BAMAKO - Heavily armed Islamists bulldozed the tombs of three local Sufi saints near Mali's desert city of Timbuktu on Thursday, residents said, the latest in a series of attacks in the rebel-held north that critics say threaten its cultural heritage.
"They arrived aboard six or seven vehicles, heavily armed," said Garba Maiga, a resident of Timbuktu, listed by UNESCO as a World Heritage Site for its ancient shrines. "They flattened everything with a bulldozer and pulled up the skeletal remains."
Residents said the rebels were from Ansar Dine, one of a mixture of Islamist groups now in control of northern Mali.
The destruction of the tombs follows an attack on another shrine outside Timbuktu at the end of September and several others in July.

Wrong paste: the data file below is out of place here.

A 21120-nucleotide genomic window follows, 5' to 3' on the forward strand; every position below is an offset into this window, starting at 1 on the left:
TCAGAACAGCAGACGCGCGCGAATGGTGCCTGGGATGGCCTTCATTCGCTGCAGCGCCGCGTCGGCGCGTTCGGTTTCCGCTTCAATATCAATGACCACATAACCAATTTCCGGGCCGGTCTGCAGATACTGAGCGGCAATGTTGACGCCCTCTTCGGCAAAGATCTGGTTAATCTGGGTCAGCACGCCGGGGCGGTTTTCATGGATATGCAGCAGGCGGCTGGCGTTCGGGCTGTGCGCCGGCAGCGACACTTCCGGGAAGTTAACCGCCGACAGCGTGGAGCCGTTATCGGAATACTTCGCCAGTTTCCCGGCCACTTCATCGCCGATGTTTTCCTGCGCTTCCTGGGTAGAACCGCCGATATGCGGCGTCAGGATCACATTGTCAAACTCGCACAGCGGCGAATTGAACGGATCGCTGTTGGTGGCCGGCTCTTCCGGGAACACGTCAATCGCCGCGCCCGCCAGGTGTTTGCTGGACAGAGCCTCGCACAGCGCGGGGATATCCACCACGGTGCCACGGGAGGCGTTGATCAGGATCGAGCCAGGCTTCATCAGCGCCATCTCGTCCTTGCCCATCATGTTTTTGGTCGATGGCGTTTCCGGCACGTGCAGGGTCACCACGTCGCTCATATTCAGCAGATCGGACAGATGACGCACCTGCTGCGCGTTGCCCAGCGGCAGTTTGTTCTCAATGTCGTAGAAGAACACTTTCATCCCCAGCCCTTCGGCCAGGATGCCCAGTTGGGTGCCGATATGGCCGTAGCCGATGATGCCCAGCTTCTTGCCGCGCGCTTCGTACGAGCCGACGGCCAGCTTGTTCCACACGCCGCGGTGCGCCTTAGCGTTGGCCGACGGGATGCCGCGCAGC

Mali descended into chaos in March when soldiers toppled the president, leaving a power vacuum that led to Islamist fighters, some allied al-Qaida, seizing the northern two-thirds of the country.
The UN Security Council last week passed a resolution urging African regional groups and the United Nations to present a specific plan within 45 days for military intervention in Mali to help government troops reclaim the north.